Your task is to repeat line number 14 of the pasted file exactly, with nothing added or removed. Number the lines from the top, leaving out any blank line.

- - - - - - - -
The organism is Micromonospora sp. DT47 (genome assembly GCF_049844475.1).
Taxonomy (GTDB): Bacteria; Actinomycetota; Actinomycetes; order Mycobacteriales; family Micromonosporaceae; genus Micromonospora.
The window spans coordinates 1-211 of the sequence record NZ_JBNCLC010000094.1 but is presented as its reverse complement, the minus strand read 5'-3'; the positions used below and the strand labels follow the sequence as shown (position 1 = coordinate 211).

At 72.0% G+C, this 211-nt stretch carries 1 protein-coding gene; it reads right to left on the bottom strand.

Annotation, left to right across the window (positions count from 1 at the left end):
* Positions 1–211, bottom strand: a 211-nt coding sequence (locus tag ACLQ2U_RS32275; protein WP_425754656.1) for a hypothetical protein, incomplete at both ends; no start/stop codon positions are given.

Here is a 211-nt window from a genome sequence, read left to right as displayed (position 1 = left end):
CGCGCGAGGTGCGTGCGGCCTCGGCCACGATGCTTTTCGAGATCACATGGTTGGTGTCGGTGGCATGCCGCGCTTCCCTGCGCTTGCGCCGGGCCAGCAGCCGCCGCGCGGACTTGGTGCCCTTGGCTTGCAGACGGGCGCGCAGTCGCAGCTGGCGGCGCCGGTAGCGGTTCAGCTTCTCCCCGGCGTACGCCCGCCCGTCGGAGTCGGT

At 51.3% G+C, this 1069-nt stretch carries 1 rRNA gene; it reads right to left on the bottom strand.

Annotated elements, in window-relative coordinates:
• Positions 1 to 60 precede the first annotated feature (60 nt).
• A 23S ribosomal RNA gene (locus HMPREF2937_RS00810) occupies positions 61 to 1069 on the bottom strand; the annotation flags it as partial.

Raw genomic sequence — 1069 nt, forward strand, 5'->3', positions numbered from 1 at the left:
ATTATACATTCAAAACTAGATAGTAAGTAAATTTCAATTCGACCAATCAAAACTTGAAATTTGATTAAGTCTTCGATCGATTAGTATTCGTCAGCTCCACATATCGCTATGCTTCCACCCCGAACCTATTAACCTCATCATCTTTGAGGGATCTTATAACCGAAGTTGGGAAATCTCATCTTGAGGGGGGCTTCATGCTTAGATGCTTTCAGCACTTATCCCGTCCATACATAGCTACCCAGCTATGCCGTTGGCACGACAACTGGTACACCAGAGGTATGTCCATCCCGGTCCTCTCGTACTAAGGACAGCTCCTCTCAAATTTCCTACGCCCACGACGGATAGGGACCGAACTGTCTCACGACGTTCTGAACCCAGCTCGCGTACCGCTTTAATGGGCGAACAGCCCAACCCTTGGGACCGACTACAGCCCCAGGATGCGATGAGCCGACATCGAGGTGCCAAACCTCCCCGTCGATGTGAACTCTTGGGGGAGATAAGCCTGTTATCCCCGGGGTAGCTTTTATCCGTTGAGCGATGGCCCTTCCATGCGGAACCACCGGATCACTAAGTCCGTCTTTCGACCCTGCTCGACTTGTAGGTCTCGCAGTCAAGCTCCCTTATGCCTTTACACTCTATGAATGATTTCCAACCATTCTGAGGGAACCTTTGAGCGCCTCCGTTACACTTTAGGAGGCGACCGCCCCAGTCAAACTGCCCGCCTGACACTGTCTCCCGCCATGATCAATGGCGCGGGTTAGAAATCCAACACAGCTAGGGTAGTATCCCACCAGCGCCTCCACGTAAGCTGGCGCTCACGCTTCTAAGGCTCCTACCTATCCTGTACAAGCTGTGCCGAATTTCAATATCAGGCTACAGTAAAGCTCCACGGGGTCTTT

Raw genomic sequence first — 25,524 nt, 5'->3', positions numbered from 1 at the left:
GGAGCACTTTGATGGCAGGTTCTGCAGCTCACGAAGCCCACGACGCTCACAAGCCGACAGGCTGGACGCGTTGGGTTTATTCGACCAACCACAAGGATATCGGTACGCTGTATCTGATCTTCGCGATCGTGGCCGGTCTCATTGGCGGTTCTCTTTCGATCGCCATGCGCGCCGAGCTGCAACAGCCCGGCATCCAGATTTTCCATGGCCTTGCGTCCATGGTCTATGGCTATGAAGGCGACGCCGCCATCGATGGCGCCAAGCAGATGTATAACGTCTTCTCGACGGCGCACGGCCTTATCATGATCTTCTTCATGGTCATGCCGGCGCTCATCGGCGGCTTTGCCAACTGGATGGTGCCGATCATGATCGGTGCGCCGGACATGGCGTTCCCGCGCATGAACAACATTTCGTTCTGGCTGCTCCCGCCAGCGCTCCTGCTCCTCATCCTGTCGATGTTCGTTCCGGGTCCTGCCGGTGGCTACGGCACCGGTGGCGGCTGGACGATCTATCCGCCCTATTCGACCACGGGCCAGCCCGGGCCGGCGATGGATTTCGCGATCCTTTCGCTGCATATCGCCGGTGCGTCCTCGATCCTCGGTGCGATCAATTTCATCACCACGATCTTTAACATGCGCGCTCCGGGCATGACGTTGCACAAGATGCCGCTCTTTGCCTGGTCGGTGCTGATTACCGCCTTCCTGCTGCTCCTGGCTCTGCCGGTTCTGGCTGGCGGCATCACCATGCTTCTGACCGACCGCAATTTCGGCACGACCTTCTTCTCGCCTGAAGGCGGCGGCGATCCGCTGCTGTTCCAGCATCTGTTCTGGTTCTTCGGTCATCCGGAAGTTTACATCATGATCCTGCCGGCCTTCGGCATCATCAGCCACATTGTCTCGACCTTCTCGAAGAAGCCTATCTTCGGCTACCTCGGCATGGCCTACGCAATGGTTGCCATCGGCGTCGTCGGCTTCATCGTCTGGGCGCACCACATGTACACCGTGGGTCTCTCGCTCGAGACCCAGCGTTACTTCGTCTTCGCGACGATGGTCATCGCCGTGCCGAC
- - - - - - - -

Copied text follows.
ATTATACATTCAAAACTAGATAGTAAGTAAATTTCAATTCGACCAATCAAAACTTGAAATTTGATTAAGTCTTCGATCGATTAGTATTCGTCAGCTCCACATATCGCTATGCTTCCACCCCGAACCTATTAACCTCATCATCTTTGAGGGATCTTATAACCGAAGTTGGGAAATCTCATCTTGAGGGGGGCTTCATGCTTAGATGCTTTCAGCACTTATCCCGTCCATACATAGCTACCCAGCTATGCCGTTGGCACGACAACTGGTACACCAGAGGTATGTCCATCCCGGTCCTCTCGTACTAAGGACAGCTCCTCTCAAATTTCCTACGCCCACGACGGATAGGGACCGAACTGTCTCACGACGTTCTGAACCCAGCTCGCGTACCGCTTTAATGGGCGAACAGCCCAACCCTTGGGACCGACTACAGCCCCAGGATGCGATGAGCCGACATCGAGGTGCCAAACCTCCCCGTCGATGTGAACTCTTGGGGGAGATAAGCCTGTTATCCCCGGGGTAGCTTTTATCCGTTGAGCGATGGCCCTTCCATGCGGAACCACCGGATCACTAAGTCCGTCTTTCGACCCTGCTCGACTTGTAGGTCTCGCAGTCAAGCTCCCTTATGCCTTTACACTCTATGAATGATTTCCAACCATTCTGAGGGAACCTTTGAGCGCCTCCGTTACACTTTAGGAGGCGACCGCCCCAGTCAAACTGCCCGCCTGACACTGTCTCCCGCCATGATCAATGGCGCGGGTTAGAAATCCAACACAGCTAGGGTAGTATCCCACCAGCGCCTCCACGTAAGCTGGCGCTCACGCTTCTAAGGCTCCTACCTATCCTGTACAAGCTGTGCCGAATTTCAATATCAGGCTACAGTAAAGCTCCACGGGGTCTTT